City of New Orleans.
Some remember the cathedral and the other Catholic churches serving a distinctive culture, others, the voodoo shops in close proximity to these houses of worship. Some remember the lively nights on Bourbon Street (and mornings after!), others, leisurely daytime strolls along Magazine Street.
Some don't believe me when I tell them about another, less known face of New Orleans. It's the used bookshops scattered about the French Quarter.
"Who goes to New Orleans for used books?" many people ask. I do!
For the past two decades I've been a denizen of these wonderful repositories of culture that speak volumes about life and living there. From the wide variety of books available in these shops, it's clear that New Orleans is a city that treasures the written word and loves to read.
My favorite used bookstore in the French Quarter is just a stone's throw from Jackson Square, the cathedral, and Cafe Du Monde. Nestled into mid-block at 823 Chartres Street is Librairie Books. This small store holds floor-to-ceiling shelves filled with fascinating books. The fiction books are accurately alphabetized and nonfiction books arranged according to subject matters. Librairie Books has one of the best religion sections I've ever seen in a used bookstore, and I've purchased many a sacred tome there through the years.
Not quite the stereotype of the Quarter.
My latest visit to this bookstore, hopefully not my last, was in early June. I purchased a first edition of the 1994 novel, Decorations in a Ruined Cemetery (Houghton Mifflin). Its author, John Gregory Brown, grew up in New Orleans and captured its soul in this, his first novel. His second novel, The Wrecked, Blessed Body of Shelton Lafleur (Houghton Mifflin), is yet another magnificent reflection of this unique city. And his latest novel, Audubon's Watch (Houghton Mifflin), set in the early 19th century, celebrates an older New Orleans.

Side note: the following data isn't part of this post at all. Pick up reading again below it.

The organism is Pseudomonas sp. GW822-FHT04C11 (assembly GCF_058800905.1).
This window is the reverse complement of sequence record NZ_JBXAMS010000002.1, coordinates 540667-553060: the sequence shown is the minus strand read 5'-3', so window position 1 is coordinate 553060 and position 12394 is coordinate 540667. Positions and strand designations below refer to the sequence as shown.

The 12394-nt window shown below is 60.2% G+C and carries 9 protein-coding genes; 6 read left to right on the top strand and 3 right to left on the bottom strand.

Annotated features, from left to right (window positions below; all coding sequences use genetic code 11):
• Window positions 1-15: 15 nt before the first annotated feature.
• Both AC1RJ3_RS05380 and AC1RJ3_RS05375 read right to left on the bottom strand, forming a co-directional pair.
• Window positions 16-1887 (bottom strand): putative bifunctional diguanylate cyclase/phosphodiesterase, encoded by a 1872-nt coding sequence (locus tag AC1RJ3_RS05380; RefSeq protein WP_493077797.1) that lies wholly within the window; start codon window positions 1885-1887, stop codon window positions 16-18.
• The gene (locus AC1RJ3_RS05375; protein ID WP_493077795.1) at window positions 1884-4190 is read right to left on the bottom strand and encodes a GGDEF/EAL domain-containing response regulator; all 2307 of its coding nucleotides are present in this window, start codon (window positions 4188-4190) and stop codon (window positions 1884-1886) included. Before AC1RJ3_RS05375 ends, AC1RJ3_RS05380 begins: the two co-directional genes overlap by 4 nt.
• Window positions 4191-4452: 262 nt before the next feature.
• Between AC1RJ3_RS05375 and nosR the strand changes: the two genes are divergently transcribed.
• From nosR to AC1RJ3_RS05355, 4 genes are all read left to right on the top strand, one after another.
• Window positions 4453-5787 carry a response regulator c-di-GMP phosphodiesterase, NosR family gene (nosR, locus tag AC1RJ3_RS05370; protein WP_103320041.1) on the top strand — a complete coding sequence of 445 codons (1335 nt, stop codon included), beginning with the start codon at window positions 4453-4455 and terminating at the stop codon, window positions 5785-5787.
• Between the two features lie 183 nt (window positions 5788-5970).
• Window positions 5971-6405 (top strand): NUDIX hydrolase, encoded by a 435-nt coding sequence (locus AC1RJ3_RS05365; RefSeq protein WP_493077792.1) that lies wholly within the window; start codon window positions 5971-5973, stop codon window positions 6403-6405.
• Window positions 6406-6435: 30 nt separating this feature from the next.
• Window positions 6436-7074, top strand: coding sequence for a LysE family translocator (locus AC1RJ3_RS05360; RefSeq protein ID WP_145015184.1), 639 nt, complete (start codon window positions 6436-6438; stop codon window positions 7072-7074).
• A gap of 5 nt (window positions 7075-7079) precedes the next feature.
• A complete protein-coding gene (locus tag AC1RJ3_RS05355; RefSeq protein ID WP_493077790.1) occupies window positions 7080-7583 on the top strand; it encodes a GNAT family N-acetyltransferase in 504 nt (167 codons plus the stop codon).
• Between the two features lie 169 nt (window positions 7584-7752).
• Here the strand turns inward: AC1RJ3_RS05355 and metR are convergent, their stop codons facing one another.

These books are neither trite travelogues nor pretentious paeans of the Crescent City that has occupied our national consciousness these past months. Brown's novels transcend superficiality by exploring the interior lives of people who are New Orleans. Among the many writers who have set their creative efforts in New Orleans, John Gregory Brown's books are the best.
It's still too early to predict the exact future of this unique piece of geography. Who knows the fate of Librairie Books in the French Quarter, or Feelings Cafe, or the myriad of other mystical sights and sounds that create New Orleans? But I do know where to find the heart and soul of this unique city. It's deep within Decorations in a Ruined Cemetery, The Wrecked, Blessed Body of Shelton Lafleur, and Audubon's Watch.
Read them and remember New Orleans.
PETER GILMOUR (Pgilmou@wpo.it.luc.edu) teaches at the Institute of Pastoral Studies of Loyola University Chicago.
|Printer friendly Cite/link Email Feedback|
|Title Annotation:||Librairie Books: the book store has one of the best religion sections|
|Date:||Nov 1, 2005|
|Previous Article:||The challenge.|
|Next Article:||We do liturgy well.|